For a variety of reasons too lengthy to go into detail here, compassion has often been one of those words I struggled to understand for a long time.

It’s not that I am a cold-hearted bastard really. It’s just that my approach has always been akin to: “Ok what’s the problem? Ok what needs to be done to fix it? Ok let’s do it then.” Followed by action. Usually the more seemingly urgent the situation the more speedy the action part comes along. I am sure any women reading this are knowingly shaking their heads in unison. My response is seemingly typically male. Even after I learnt that taking a direct approach is not always the best thing to do, the way I worked that out was still purely as a result of seeing “Oh ok…this is the most obvious and simple way to resolve the issue but apparently this person can’t deal with that so we have to take this circuitous route.” There was still a very clear line for me as to how far I would go “out of my way” (i.e. what I perceived to be the most simple, direct and effective route) to resolve an issue. Not so much professionally, but certainly in my personal life.


By being able to work with a varied number of people I became exposed to a true kaleidoscope of realities and in time this allowed me to become far more flexible even in my own life as to what was “right” and “wrong”.

Today, even in my personal life, even when a situation or person falls outside my boundary of tolerance with regard to them being involved with me to some extent or other, I am able nonetheless to still see the situation and if not that at least the person, from a point of view that has a lot more compassion in it than it did in the past. Everyone truly does the best they can with what they have.

Even when they try to kill us for no good reason —which has happened to me, so I am not speaking metaphorically here— they are still just trying to do the best they know. Of course this does not mean you waste your time, effort and energy with these people (unless you consciously choose to do so knowing the full risks). It only means you can remove them from your life but consciously and with no negative emotion associated to the event, and in fact with compassion towards them and their situation. Though I have in many ways moved somewhat beyond base Zen concepts in my own philosophy, certain aphorisms still apply for me in many respects. In this case it is: “Right and wrong are a disease of the mind.” Taken literally it is simply an amoral statement. Understood in more depth it is a compassionate thought. At least, that is my view.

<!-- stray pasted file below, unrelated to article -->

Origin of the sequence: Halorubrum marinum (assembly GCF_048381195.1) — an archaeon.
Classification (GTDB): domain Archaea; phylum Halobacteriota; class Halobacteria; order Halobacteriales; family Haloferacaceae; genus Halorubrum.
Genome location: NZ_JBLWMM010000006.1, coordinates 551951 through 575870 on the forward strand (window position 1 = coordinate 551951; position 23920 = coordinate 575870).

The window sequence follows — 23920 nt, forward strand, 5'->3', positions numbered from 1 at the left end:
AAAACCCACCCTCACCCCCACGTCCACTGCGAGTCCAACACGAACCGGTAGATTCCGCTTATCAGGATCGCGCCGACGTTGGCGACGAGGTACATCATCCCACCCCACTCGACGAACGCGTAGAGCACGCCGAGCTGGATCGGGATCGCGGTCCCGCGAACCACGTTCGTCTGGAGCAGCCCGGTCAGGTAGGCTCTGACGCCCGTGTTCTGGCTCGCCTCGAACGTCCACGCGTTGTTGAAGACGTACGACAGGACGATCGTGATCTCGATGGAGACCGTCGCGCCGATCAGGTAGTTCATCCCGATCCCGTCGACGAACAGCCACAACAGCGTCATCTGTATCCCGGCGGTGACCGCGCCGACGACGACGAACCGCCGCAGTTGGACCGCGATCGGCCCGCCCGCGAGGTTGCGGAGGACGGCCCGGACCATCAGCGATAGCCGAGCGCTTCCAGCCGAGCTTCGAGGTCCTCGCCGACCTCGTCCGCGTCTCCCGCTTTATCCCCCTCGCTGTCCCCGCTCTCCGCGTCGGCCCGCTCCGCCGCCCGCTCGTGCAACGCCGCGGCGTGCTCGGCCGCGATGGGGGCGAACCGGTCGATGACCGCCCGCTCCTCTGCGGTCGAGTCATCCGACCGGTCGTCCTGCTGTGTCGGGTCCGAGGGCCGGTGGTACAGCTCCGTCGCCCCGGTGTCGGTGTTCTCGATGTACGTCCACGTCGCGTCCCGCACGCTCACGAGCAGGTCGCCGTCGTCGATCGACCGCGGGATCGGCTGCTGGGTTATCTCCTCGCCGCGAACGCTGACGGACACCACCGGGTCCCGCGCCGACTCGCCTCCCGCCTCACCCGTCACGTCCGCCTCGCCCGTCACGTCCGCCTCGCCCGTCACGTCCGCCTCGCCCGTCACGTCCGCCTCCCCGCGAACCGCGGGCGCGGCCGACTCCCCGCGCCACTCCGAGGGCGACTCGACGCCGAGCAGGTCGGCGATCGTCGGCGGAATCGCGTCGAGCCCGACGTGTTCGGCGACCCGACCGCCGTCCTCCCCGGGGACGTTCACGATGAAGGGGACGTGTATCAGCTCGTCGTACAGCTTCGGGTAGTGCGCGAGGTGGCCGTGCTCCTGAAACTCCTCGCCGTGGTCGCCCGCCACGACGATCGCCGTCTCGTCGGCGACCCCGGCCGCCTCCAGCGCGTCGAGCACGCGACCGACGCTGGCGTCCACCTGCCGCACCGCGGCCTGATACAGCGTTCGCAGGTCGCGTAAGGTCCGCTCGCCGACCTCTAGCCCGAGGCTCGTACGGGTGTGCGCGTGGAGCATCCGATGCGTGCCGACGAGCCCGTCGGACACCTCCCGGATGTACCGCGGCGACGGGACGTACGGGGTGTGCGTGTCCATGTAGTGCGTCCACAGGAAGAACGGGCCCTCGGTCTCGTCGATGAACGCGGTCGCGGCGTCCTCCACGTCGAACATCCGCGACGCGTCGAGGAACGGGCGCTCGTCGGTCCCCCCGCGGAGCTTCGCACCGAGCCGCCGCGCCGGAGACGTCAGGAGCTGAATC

In more specific terms, hypnotherapy is of course extremely useful when trying to view certain events or situations or people in our lives from perspectives that are not just “different” but hopefully closer to the actual underlying “truth” or reality of the matter. Philosophically of course we can never be absolutely sure of the true reality or nature of anything, however we can certainly make some approximations that result in better outcomes on a consistent basis. And hypnotherapy is extremely useful in this regard, if for no other reason than doing it places us into closer rapport with our unconscious and hence into a closer contact with a much larger perception of reality. Consider that while consciously we can only retain on average about 7 chunks of information, unconsciously it’s at the very least in the millions and probably in the billions (it depends on which studies you look at). Surely, being more in touch with the mostly hidden aspects of our internal reality can only bring a higher degree of clarity and with that comes compassion towards our fellow humans.

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